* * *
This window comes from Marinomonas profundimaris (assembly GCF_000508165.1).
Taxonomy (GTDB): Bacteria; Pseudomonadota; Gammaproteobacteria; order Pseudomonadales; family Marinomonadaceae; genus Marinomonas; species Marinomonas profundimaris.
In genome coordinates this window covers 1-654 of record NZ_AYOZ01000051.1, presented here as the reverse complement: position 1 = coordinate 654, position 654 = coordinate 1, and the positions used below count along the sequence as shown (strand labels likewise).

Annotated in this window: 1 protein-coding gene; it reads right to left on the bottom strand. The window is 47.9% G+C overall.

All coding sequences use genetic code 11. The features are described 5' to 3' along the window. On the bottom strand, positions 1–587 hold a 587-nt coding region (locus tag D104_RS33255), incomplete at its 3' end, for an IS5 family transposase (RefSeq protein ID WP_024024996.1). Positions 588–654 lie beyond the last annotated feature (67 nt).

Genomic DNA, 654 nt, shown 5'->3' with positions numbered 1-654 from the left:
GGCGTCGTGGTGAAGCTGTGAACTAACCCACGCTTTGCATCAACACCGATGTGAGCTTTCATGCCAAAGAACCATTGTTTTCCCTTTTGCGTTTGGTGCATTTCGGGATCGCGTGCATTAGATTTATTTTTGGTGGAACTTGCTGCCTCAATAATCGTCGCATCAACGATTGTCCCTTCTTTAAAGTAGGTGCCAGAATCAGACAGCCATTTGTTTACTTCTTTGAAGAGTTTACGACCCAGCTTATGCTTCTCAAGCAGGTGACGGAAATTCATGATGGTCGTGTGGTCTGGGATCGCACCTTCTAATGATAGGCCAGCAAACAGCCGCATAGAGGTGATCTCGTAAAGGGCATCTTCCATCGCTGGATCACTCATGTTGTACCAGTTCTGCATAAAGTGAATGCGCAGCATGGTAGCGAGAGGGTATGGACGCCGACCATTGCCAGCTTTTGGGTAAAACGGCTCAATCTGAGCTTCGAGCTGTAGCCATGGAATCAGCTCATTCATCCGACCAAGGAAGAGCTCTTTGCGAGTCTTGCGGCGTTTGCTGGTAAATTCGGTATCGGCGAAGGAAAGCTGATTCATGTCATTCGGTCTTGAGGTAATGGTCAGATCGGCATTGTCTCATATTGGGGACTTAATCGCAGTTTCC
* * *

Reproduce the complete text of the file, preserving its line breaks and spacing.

This window comes from Marinomonas profundimaris (assembly GCF_000508165.1).
Taxonomy (GTDB): Bacteria; Pseudomonadota; Gammaproteobacteria; order Pseudomonadales; family Marinomonadaceae; genus Marinomonas; species Marinomonas profundimaris.
In genome coordinates this window covers 1-654 of record NZ_AYOZ01000051.1, presented here as the reverse complement: position 1 = coordinate 654, position 654 = coordinate 1, and the positions used below count along the sequence as shown (strand labels likewise).

Annotated in this window: 1 protein-coding gene; it reads right to left on the bottom strand. The window is 47.9% G+C overall.

All coding sequences use genetic code 11. The features are described 5' to 3' along the window. On the bottom strand, positions 1–587 hold a 587-nt coding region (locus tag D104_RS33255), incomplete at its 3' end, for an IS5 family transposase (RefSeq protein ID WP_024024996.1). Positions 588–654 lie beyond the last annotated feature (67 nt).

Genomic DNA, 654 nt, shown 5'->3' with positions numbered 1-654 from the left:
GGCGTCGTGGTGAAGCTGTGAACTAACCCACGCTTTGCATCAACACCGATGTGAGCTTTCATGCCAAAGAACCATTGTTTTCCCTTTTGCGTTTGGTGCATTTCGGGATCGCGTGCATTAGATTTATTTTTGGTGGAACTTGCTGCCTCAATAATCGTCGCATCAACGATTGTCCCTTCTTTAAAGTAGGTGCCAGAATCAGACAGCCATTTGTTTACTTCTTTGAAGAGTTTACGACCCAGCTTATGCTTCTCAAGCAGGTGACGGAAATTCATGATGGTCGTGTGGTCTGGGATCGCACCTTCTAATGATAGGCCAGCAAACAGCCGCATAGAGGTGATCTCGTAAAGGGCATCTTCCATCGCTGGATCACTCATGTTGTACCAGTTCTGCATAAAGTGAATGCGCAGCATGGTAGCGAGAGGGTATGGACGCCGACCATTGCCAGCTTTTGGGTAAAACGGCTCAATCTGAGCTTCGAGCTGTAGCCATGGAATCAGCTCATTCATCCGACCAAGGAAGAGCTCTTTGCGAGTCTTGCGGCGTTTGCTGGTAAATTCGGTATCGGCGAAGGAAAGCTGATTCATGTCATTCGGTCTTGAGGTAATGGTCAGATCGGCATTGTCTCATATTGGGGACTTAATCGCAGTTTCC